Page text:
@ Adam – does this “existence” not the same kind as when “realists” claim that the world “exists” outside of our perceptions of it?

  6. Adam Kotsko Says:

    Evgeni, I think it’s more like the scholastic “realists” who assert the existence of intellectual realities.

  7. Alex Wyman Says:

    “Thus Anselm’s argument cannot be, like Descartes’s, a way to “get out of your head.” Your mind is already participating in a broader “objective” intellectual realm, and that’s what enables the concept “that than which no greater can be thought” to explode out from the narrow confines of an individual mind into its own independent reality.”

    Isn’t that just what Descartes is doing, though? In Meditation III, my idea of God is something in as much need of causal explanation as any other item, including physical items. So, for Descartes, my ideas are, at least in this sense, on par with extramental entities and to be analysed in the same terms as they, which I take to be the view you’re ascribing to Anselm. What’s more, it is from this point of similarity or parity between mental and extramental items that Descartes is able to argue from the existence of my idea of God to the existence of God Himself, just as you claim Anselm does.

    Am I making sense?

  8. Adam Kotsko Says:

    At that phase of Descartes’ argument, however, he’s not sure there even are physical objects — and the point of proving the existence of God is ultimately to prove that his senses are basically trustworthy and he’s not a “brain in a vat” being systematically misled by an evil demon. Descartes is very much working with the presupposition that there’s a gap between the mind and external reality that must be overcome, and the “idea of the infinite in me” doesn’t express a basic harmony between the mind and God — the very fact that the existence of that idea in his mind needs explanation shows that there isn’t a natural fit between the two.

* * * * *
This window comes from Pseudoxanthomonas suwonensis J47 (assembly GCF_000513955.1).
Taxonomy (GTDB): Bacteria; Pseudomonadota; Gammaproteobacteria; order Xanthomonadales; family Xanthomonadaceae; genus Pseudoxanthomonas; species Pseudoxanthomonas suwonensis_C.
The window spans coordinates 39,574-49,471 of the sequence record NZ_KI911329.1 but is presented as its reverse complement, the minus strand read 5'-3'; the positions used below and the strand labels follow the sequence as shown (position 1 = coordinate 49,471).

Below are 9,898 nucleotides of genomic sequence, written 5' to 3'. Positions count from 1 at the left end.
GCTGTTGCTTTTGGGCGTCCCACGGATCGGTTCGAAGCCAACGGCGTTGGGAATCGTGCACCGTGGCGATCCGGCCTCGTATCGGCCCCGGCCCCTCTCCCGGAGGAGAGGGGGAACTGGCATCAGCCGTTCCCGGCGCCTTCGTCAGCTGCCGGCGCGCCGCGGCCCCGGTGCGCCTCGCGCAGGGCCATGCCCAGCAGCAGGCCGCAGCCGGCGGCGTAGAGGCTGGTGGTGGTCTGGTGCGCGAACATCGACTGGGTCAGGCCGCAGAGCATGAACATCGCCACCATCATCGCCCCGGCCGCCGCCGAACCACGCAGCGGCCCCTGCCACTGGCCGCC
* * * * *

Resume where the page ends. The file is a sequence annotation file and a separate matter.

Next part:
Of course, maybe I’m not reading your comment in the way you intended.

  9. Alex Wyman Says:

    True, Descartes does not, in Meditation III, yet have knowledge of the existence of physical items, but that doesn’t stop him from comparing (hypothetical) physical beings with mental beings or ideas. And that’s exactly what he does here: he first illustrates his causal principle by saying that a stone or heat would require, if they were to begin existing, an external cause possessing all their perfections, then he says that we can say the same of our ideas of stones and heat, and then finally extends the principle to our idea of God. So Descartes is explicitly recognising an ontological similarity among both physical and mental entities, despite the former only being hypothetical at this stage of the argument.

    I agree that “Descartes is very much working with the presupposition that there’s a gap between the mind and external reality that must be overcome,” but I am inclined to think the gap an epistemic one rather than an ontological one: it’s not so much that mental things are of a radically different *kind* from physical things that causes the disparity as that the existence of ideas and thoughts is just so much more *obvious* than the existence of bodies.

  10. Alex Wyman Says:

    I’m also a bit confused as to why you think that “the “idea of the infinite in me” doesn’t express a basic harmony between the mind and God.” The only lack of harmony I take Descartes to see it as involving is that God is infinite whereas we are finite, a lack of harmony wherewith Anselm would be entirely comfortable. Or am I misreading you?

  11. Adam Kotsko Says:

    Okay, that makes a lot of sense.

  12. Adam Kotsko Says:

    Descartes seems to presuppose that the idea must have been planted “from the outside,” whereas for Anselm, it’s as though the seed of “that than which no greater can be thought” is unproblematically grasped and then naturally grows out to the existence of God.